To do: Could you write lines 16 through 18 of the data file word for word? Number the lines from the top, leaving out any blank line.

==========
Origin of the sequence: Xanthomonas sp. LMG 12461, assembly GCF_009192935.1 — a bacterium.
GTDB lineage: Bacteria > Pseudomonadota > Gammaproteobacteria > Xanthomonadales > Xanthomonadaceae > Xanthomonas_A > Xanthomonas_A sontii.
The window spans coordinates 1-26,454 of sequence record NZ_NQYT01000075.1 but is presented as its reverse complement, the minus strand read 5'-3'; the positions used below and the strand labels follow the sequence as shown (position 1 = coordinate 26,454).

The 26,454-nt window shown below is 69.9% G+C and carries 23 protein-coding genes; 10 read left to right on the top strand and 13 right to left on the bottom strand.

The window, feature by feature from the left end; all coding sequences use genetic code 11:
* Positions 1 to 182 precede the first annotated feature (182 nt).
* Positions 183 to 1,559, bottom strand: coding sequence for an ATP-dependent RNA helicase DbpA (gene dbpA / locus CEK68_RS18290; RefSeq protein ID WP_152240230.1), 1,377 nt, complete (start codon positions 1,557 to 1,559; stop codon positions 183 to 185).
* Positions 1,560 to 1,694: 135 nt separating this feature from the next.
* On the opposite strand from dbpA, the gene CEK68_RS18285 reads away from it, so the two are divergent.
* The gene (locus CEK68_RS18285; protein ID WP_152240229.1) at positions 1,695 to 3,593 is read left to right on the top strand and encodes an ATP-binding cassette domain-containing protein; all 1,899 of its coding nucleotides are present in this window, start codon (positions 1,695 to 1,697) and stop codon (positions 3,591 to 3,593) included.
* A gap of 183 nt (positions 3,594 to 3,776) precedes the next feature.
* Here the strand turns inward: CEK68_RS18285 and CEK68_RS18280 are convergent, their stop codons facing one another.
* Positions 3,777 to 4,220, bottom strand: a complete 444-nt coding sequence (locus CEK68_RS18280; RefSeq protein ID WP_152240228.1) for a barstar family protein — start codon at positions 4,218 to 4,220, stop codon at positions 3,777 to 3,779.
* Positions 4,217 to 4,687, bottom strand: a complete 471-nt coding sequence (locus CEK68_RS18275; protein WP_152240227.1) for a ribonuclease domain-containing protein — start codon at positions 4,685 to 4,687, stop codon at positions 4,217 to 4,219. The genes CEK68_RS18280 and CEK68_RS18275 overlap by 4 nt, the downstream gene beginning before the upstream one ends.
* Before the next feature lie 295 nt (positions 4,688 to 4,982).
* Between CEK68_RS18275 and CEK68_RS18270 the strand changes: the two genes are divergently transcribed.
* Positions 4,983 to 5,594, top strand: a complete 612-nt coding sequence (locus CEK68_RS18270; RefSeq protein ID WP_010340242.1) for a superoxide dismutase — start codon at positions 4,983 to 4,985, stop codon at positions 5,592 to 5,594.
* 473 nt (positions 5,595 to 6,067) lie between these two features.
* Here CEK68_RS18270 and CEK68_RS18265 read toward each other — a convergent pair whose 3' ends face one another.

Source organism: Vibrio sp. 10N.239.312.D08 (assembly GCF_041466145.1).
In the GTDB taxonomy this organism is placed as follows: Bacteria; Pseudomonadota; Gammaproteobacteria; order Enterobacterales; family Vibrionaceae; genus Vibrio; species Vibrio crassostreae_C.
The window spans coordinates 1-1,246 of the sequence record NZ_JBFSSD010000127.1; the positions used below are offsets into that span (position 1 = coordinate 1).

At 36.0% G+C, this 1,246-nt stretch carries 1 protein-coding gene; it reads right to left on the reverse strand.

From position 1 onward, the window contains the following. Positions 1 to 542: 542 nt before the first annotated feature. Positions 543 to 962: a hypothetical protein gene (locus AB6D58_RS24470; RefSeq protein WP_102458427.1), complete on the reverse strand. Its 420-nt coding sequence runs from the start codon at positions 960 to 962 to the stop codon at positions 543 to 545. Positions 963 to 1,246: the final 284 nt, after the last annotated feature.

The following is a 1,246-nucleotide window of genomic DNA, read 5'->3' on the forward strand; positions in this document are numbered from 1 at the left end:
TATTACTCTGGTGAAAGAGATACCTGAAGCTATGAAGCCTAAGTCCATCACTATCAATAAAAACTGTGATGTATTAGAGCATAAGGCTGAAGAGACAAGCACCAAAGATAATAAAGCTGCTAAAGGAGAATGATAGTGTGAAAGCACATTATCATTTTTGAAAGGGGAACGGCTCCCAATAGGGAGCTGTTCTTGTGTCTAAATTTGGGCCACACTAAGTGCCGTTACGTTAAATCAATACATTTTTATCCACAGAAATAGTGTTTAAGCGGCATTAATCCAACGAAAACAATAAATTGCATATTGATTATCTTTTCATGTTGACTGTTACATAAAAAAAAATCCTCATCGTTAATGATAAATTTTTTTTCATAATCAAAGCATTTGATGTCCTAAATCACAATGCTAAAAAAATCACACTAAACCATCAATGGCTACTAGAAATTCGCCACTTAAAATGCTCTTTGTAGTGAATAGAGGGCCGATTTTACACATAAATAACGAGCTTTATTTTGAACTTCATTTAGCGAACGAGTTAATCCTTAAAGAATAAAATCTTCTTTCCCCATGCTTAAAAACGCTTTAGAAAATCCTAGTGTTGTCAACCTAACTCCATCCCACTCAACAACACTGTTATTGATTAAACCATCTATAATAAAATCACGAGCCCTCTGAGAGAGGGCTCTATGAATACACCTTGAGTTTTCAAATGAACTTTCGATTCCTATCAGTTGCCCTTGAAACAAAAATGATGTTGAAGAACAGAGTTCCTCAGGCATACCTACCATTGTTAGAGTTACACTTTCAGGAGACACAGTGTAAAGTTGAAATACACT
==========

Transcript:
* Between CEK68_RS18275 and CEK68_RS18270 the strand changes: the two genes are divergently transcribed.
* Positions 4,983 to 5,594, top strand: a complete 612-nt coding sequence (locus CEK68_RS18270; RefSeq protein ID WP_010340242.1) for a superoxide dismutase — start codon at positions 4,983 to 4,985, stop codon at positions 5,592 to 5,594.
* 473 nt (positions 5,595 to 6,067) lie between these two features.